The lack of viewpoint plurality leads to a condition where academics regard themselves not as facilitators of thought but as arbiters of thought: the curators of ‘correct’ opinions. The effect is to negate the very essence of a university as a sphere of intellectual tolerance.
Casting out bad spells
Most scholars and students who voted Leave kept their decision private lest they risked an angry reaction. One of us was called as a ‘Little Englander’; the other was asked ‘did you really go to university?’
Derision, social exclusion and verbal abuse were the minimum that a Leave voter on campus could anticipate. Anyone daring to voice support for Brexit on, say, Twitter risked incurring the wrath of zealots. On discovering that the offender worked in a university, they would ask ‘How is this guy allowed to teach students?’ An ideologically sympathetic hierarchy would invariably respond with an investigation. Heretics could be cast out of academic or administrative roles. Leavers ended up being tried by Remain institutions, while insults by ultra-Remainers were rarely, if ever, reprimanded.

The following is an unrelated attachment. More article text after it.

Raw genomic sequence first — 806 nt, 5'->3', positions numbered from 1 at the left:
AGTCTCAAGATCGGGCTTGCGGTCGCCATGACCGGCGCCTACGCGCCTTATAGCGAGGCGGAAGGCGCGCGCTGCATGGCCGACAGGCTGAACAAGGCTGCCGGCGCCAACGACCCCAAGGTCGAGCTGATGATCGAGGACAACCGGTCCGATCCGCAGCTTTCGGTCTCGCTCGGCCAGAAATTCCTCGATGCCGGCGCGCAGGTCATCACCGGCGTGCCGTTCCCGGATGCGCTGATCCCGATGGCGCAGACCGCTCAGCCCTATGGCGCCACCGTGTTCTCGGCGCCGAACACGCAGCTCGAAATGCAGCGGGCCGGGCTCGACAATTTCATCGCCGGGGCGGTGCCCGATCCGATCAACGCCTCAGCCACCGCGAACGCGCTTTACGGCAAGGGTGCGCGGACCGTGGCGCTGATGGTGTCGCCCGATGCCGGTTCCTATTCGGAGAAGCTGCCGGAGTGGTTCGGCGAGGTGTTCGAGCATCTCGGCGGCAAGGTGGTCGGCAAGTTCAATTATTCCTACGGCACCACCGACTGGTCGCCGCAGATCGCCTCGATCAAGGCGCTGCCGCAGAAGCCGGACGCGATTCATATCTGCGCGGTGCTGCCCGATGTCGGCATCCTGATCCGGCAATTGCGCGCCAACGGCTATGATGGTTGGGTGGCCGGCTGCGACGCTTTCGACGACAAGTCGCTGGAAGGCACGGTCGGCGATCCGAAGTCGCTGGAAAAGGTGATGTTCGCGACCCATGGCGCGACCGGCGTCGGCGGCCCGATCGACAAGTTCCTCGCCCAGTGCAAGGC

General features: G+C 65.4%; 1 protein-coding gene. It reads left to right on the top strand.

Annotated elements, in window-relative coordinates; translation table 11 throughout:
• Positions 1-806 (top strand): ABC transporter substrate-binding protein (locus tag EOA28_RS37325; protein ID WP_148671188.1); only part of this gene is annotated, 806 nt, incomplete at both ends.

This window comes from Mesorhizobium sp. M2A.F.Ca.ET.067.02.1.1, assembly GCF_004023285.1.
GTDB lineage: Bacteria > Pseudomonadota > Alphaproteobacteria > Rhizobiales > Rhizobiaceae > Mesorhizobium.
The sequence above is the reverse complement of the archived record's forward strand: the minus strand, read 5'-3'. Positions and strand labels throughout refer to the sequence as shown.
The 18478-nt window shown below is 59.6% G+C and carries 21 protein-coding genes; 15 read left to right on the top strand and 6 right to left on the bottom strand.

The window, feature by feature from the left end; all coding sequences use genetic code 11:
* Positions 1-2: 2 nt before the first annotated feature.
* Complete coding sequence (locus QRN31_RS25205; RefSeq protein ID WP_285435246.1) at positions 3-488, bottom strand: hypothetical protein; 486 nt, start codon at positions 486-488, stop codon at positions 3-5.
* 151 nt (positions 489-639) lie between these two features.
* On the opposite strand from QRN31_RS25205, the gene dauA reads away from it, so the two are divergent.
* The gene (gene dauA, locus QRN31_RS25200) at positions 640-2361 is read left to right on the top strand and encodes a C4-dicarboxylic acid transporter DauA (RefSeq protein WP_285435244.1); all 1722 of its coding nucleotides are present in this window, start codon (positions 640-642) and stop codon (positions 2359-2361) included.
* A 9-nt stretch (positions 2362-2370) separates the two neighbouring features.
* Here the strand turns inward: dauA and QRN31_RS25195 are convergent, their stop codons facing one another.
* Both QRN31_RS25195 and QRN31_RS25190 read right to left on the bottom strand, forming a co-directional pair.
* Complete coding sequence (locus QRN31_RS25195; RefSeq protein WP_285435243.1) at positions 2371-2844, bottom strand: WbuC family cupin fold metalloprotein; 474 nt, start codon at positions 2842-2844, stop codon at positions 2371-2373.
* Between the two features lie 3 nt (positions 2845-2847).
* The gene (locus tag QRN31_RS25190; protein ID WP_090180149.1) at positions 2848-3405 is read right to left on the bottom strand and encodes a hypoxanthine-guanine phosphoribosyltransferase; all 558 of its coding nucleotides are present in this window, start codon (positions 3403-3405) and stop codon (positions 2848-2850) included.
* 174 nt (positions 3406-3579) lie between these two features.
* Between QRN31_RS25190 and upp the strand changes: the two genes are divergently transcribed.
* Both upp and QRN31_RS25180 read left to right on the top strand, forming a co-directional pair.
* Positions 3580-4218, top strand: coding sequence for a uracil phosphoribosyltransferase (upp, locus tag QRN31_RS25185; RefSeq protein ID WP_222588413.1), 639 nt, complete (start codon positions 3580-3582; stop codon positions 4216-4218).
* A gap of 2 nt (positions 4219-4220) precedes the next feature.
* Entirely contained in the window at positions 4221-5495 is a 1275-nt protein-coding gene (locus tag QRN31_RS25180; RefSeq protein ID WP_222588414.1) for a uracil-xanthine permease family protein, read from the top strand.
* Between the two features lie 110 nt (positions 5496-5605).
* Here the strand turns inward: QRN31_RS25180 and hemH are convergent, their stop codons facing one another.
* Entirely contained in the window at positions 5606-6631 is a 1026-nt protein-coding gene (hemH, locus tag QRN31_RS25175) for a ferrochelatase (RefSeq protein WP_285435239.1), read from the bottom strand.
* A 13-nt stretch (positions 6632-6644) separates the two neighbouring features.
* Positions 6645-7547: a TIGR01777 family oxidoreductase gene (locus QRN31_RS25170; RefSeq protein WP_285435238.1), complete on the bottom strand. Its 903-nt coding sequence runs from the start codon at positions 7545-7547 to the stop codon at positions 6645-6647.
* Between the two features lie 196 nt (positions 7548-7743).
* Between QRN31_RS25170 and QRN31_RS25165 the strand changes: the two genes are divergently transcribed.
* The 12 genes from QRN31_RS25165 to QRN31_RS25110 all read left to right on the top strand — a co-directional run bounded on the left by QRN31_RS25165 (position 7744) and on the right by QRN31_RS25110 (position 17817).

Wrong-think, of course, is not confined to Brexit. Staff and students are sanctioned for deviating from orthodoxy on party politics, climate change and transgenderism. In Critic magazine, the journalist Toby Young described a political debate at Durham University in November 2019 in which he was slandered as a ‘paedophile’ by the co-chair of the university’s Labour Club. Later, after being verbally abused by a hostile mob, he talked to a student who had been persecuted and physically assaulted for having unpalatable (i.e. mainstream conservative) opinions. Sadly, Durham is not the only university where bullies reign, though the cloud has a silver lining in that Young’s experience bolstered his resolve to launch the Free Speech Union.
Failure of academic leadership
Many of the problems identified so far illustrate the failures of academic leadership. The evolution over the last two decades of the corporate university, obsessed with metrics, income and branding has bred a tier of administrators lacking in awareness of the university as a liberal project. Seeing little incentive to rein in the excesses of their student paying customers, and having no innate attachment to, or understanding of, notions like a community of scholars dedicated to the free exchange of ideas, they have no motivation to uphold traditional standards of rigour: standards that might have ensured a more thoughtful and measured response to the Brexit debate.